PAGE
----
Skip to main content

Currently Skimming:

1 Introduction
Pages 11-16

The Chapter Skim interface presents what we've algorithmically identified as the most significant single chunk of text within every page in the chapter.
Select key terms on the right to highlight them within pages of the chapter.

From page 11...
... Whether a zoo is successful in achieving and maintaining excellence by reforming its infrastructure and mission depends not only on the financial resources available to it but on focused and dedicated leadership and staff, shortand long-term vision and strategic planning, and organizational structure. No longer can zoological parks be mere repositories of caged animals organized primarily for public viewing and for observation by a few resident staff scientists.
From page 12...
... Modern zoos have become responsive to the unprecedented declines in wildlife population and habitat destruction by promoting captive breeding programs, interinstitutional cooperation, and off-site conservation. Increasingly, they have to be concerned with their public image in the mass media, with raising funds, and with promoting cooperative interactions with other zoos to live up to their core missions.
From page 13...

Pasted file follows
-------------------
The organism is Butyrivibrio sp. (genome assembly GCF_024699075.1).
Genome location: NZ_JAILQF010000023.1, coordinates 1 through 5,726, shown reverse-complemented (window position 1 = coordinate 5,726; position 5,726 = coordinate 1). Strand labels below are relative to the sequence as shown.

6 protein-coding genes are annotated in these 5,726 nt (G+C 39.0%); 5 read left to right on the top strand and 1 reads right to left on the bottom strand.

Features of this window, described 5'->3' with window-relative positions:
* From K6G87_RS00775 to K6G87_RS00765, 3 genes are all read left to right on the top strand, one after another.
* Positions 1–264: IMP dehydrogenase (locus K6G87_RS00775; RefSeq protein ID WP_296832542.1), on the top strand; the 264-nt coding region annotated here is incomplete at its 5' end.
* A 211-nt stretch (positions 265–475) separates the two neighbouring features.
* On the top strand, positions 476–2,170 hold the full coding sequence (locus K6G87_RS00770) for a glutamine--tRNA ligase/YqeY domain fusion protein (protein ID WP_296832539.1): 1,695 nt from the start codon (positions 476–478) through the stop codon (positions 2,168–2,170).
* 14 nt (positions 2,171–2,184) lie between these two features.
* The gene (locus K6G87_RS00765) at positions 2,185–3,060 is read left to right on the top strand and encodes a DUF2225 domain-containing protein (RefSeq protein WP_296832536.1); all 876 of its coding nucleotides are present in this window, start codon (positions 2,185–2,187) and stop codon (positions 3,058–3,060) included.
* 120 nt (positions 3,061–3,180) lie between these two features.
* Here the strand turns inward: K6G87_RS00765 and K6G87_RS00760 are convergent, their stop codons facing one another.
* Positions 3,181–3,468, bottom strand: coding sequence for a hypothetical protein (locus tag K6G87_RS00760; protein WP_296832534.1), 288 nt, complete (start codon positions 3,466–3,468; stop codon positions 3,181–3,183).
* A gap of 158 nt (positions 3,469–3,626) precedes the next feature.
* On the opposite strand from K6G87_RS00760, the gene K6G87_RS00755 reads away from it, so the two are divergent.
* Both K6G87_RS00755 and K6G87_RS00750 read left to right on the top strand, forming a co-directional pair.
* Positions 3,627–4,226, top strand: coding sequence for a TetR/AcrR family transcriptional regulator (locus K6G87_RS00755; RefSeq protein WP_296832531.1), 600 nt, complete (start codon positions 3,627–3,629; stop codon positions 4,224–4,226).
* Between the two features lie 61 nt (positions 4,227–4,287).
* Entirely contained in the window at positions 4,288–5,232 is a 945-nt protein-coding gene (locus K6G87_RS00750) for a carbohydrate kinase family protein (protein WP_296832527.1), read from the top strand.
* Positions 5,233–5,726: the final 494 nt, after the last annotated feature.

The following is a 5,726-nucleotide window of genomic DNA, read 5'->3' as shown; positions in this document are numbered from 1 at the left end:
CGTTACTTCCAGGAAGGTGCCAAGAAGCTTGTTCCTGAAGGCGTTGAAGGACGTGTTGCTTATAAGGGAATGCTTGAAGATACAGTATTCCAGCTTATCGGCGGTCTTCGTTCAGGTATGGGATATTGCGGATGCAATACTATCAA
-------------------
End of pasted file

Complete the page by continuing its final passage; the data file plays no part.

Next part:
... In view of the complexity of the National Zoo, any review of the institution that focuses narrowly requires a range of expertise. Accordingly, the assembled committee contains persons experienced in zoo management and operations, nutrition, veterinary practices and procedures, pathology, industrial management, leadership and group relations, toxicology, occupational safety and health, animal disease, zookeeping, animal welfare, and animal physiology.
From page 14...
... The FY 2005 request for federal appropriations in direct support of the zoo is $30.57 million of an estimated total operating budget of at least $36 million; the operating budget estimate does not include an estimate of FONZ support of zoo programs (NZP, Budget Overview, August 12, 2004) The zoo received $18.75 million for capital improvement from Congress in 2003, and $28.22 million in 2004.
From page 15...
... The National Zoo as Part of the Larger Zoo Community The committee attempted to place the zoo in the context of the larger zoo community by using data from AZA-accredited zoos (AZA, 2003b) on vertebrate-animal collection sizes, total staff numbers, and annual budgets.
From page 16...
... , the CRC science programs, number of staff, and disciplines represented are comparable with those of other zoos of similar size and status. It has about 30 staff scientists in disciplines that include reproductive biology, veterinary medicine, conservation biology, species recovery, genetics and genome-resources banking, and GIS spatial analysis for conservation; the Brookfield Zoo has about 25 scientists, the Institute of Zoology at the London Zoo about 22, and the San Diego Zoo about 35 (NRC, 2003b)

This material may be derived from roughly machine-read images, and so is provided only to facilitate research.
More information on Chapter Skim is available.